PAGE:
Urijah Faber: I'm just gonna be myself and I'll try to keep it interesting. That's the one thing I want to do is stay true in this whole process. You don't want to come off as somebody that you're not. I feel that I'm an interesting enough guy and I like to have fun and I don't take crap from anyone so that all makes for good stuff when you're posing against someone like Dominick who's kind of in a lot of ways, the same way. He doesn't put on a front. He is who he is and he doesn't like to take crap from anyone. It's gonna be confrontational and it's gonna be entertaining.
Luke Thomas: Is there a previous coach from The Ultimate Fighter who's success you'd like to pattern yourself after?
Urijah Faber: I can't remember what kind of success that the different coaches had. I don't remember who won or anything like that. There's some great guys off of there. I think GSP did a great job. I think Randy Couture did a good job. There's a couple others. Everyone I think did a good job. I think everyone generally wanted their team to win and put forth an effort and that's the best you can do in the situation.
Luke Thomas: A lot has been made and I'm sure you're sick or hearing about it. A lot has been made of this Dakota Cochrane situation. Does his background particularly concern you? How do you feel about it?
Urijah Faber: I think it's weird first of all. The guy supposedly was going after money but I was doing research on these guys and when you pop in his name, there's a bunch of pictures of his gay porn stuff so I don't really feel sorry for the guy. He put himself in this situation but the bottom line is this about the best fighter. If he's the best fighter, it doesn't really matter what he's done before or after or anything. I don't have to agree with what he does but the bottom line is he worked hard to become good at something that's very tough so you've got to respect that.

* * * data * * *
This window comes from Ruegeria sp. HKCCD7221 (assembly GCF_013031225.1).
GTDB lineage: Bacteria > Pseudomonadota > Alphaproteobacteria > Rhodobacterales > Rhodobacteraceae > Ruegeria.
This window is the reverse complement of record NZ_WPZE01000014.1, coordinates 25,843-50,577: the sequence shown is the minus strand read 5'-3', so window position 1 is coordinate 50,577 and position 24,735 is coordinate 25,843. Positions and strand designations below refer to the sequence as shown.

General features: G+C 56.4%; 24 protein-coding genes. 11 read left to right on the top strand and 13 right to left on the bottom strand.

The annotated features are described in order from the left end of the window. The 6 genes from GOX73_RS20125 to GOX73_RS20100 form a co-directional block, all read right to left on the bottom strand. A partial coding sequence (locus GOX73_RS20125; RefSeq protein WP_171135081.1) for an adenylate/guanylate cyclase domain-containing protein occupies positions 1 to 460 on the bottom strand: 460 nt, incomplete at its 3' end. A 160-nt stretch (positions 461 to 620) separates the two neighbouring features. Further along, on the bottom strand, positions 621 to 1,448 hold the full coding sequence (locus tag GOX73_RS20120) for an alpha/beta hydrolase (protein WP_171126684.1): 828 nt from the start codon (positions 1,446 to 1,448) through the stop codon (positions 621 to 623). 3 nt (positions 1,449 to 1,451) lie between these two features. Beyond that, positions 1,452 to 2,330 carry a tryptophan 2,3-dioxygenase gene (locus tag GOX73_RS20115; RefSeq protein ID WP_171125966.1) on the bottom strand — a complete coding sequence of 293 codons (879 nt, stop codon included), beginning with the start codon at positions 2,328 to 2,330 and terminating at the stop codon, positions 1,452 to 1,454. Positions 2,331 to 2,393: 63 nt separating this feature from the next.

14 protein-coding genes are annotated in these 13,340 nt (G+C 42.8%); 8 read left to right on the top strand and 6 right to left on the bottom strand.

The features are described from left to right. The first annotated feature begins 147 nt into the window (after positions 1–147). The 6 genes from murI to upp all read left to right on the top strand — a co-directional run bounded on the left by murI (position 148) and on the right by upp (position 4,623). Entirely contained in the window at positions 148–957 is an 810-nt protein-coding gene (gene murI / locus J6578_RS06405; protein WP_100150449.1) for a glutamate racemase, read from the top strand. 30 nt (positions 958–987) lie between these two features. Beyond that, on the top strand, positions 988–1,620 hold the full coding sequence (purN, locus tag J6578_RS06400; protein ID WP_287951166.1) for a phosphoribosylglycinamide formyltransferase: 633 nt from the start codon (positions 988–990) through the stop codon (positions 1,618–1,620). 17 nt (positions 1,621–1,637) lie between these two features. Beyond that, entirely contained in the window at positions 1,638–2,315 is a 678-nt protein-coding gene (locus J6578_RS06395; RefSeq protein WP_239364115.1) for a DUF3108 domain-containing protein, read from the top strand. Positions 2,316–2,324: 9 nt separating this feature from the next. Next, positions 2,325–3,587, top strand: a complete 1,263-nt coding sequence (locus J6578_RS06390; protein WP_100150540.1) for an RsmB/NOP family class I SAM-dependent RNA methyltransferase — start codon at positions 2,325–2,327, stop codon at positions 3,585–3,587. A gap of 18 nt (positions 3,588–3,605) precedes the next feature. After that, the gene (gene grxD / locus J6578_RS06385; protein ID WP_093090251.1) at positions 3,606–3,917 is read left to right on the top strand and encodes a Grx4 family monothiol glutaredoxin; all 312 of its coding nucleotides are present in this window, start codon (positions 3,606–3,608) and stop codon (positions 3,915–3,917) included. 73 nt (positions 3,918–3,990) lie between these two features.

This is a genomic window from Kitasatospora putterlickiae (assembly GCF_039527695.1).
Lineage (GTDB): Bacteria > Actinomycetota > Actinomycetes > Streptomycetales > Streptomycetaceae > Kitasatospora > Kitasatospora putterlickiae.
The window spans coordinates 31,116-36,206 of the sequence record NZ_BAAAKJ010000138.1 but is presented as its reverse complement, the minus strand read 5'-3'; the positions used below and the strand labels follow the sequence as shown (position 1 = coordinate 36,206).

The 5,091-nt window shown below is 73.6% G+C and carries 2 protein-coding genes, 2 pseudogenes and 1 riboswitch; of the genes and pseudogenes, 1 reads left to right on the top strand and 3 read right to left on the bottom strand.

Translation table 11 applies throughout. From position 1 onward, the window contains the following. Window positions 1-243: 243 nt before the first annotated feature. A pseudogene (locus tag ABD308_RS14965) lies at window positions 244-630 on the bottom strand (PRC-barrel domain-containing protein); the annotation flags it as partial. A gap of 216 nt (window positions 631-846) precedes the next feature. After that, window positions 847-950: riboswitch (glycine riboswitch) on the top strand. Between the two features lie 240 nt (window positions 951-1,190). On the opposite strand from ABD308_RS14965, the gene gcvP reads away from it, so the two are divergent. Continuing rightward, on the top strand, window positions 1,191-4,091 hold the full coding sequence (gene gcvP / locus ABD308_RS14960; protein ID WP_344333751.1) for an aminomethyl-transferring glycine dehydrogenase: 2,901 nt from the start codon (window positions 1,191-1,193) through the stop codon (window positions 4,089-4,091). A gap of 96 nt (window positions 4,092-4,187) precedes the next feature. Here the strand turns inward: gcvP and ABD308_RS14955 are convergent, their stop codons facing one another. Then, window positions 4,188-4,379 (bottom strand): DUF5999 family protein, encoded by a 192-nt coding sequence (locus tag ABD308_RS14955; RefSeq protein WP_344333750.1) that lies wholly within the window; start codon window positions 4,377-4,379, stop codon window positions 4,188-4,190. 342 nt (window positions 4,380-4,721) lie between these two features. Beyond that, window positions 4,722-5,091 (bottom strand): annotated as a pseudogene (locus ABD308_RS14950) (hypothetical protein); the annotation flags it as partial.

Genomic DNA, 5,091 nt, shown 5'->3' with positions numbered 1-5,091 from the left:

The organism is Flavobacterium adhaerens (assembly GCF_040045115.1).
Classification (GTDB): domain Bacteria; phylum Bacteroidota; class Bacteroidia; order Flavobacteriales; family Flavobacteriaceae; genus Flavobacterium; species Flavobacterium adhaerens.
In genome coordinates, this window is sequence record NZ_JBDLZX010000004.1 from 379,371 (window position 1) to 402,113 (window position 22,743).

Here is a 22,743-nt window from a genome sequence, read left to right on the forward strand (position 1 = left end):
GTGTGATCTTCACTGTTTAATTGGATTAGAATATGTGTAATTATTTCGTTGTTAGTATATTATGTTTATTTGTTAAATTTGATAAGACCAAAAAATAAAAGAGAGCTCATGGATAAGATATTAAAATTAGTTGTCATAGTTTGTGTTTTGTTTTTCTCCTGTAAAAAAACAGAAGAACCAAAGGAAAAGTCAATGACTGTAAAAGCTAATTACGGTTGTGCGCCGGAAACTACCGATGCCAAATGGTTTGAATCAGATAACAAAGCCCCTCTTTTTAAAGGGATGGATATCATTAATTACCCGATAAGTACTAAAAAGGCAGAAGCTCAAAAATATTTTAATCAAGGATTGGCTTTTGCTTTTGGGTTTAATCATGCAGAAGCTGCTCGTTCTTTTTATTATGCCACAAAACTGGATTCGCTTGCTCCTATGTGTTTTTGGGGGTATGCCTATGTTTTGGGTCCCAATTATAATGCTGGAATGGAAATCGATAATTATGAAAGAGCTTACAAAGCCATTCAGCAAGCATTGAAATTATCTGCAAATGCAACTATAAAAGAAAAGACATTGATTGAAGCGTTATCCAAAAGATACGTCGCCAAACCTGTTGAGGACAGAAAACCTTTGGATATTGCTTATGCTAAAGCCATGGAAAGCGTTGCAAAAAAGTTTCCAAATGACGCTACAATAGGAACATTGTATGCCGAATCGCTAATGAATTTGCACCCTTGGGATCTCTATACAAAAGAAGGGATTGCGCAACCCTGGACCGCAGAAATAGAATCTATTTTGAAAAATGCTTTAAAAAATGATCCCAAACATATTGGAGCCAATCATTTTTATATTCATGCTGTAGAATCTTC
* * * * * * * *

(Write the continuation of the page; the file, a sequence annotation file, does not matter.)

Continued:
Luke Thomas: What is your impression of this season's cast and have you had a sense to evaluate them a little more up close?
Urijah Faber: I haven't had a chance to really get to know the guys yet but I've seen quite a few of them, I've seen some of their interviews and stuff like that and it sounds like there's some characters and it sounds like there's some real talent so I don't think all the guys with character are the ones with a ton of talent and vice versa. There's a good mix in there and it's gonna be interesting for sure and I'm looking forward to finding more about these guys.
Luke Thomas: Obviously you want to beat Team Cruz and you want to beat Dominick Cruz this summer but more than that, do you have goals for this show, goals for your business, goals for the way you want to represent yourself, goals for your team. Are there personal goals you have in mind that you'd like to be able to check off on a list when this is all over?
Urijah Faber: I haven't written out a goals list for this show yet but there are some things off the top of my head I could say. First and foremost, I want to be real. I want people to know who I am and if they want to support after that, that's up to them. I'm gonna do my best to be as candid and as real as possible and have fun in the process. I think that this whole lifestyle, the job choice, everything about my career has been at the helm of having a good time. It's about enjoying what I'm doing and enjoying the day and I want to make this process the same.